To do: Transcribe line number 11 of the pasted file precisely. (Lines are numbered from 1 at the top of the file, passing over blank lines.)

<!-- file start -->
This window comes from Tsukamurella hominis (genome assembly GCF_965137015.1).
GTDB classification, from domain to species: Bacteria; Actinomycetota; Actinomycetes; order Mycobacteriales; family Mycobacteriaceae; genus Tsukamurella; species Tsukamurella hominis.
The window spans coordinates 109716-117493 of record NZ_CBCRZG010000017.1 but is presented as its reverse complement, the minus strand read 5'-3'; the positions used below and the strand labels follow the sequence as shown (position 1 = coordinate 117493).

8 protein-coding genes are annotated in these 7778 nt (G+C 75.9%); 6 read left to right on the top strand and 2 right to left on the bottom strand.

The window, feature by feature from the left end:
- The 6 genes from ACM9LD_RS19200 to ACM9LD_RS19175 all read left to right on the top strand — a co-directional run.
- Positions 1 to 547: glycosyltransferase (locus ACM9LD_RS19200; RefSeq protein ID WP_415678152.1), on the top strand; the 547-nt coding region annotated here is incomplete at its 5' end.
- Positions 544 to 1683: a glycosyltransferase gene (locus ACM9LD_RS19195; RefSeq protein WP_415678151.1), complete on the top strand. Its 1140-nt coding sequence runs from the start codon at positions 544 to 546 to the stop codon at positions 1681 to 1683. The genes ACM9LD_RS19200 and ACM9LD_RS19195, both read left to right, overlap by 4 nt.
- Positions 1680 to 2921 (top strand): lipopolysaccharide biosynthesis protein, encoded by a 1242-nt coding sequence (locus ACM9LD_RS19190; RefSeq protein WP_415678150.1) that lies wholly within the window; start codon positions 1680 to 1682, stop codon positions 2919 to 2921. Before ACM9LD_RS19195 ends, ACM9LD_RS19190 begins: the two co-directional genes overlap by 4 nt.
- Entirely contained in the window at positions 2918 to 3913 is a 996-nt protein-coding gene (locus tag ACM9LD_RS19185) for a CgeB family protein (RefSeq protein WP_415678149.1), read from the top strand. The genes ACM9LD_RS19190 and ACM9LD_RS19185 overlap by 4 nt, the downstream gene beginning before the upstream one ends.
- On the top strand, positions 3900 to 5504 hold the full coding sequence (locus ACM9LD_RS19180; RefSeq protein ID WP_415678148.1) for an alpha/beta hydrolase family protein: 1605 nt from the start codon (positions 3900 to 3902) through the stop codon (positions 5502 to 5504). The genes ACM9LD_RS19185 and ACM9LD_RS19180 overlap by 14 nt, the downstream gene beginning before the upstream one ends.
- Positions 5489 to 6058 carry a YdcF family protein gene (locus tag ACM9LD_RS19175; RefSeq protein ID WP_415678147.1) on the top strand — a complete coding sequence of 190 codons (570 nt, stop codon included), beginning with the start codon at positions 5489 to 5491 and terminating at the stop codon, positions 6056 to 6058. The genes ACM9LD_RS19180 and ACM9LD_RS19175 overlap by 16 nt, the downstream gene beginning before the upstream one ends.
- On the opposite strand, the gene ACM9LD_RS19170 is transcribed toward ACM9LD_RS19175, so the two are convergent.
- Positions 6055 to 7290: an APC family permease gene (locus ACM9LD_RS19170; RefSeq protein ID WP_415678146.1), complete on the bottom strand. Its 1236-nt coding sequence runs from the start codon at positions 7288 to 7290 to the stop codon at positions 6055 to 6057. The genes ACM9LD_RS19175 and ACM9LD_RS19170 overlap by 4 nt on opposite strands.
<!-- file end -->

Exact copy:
- On the top strand, positions 3900 to 5504 hold the full coding sequence (locus ACM9LD_RS19180; RefSeq protein ID WP_415678148.1) for an alpha/beta hydrolase family protein: 1605 nt from the start codon (positions 3900 to 3902) through the stop codon (positions 5502 to 5504). The genes ACM9LD_RS19185 and ACM9LD_RS19180 overlap by 14 nt, the downstream gene beginning before the upstream one ends.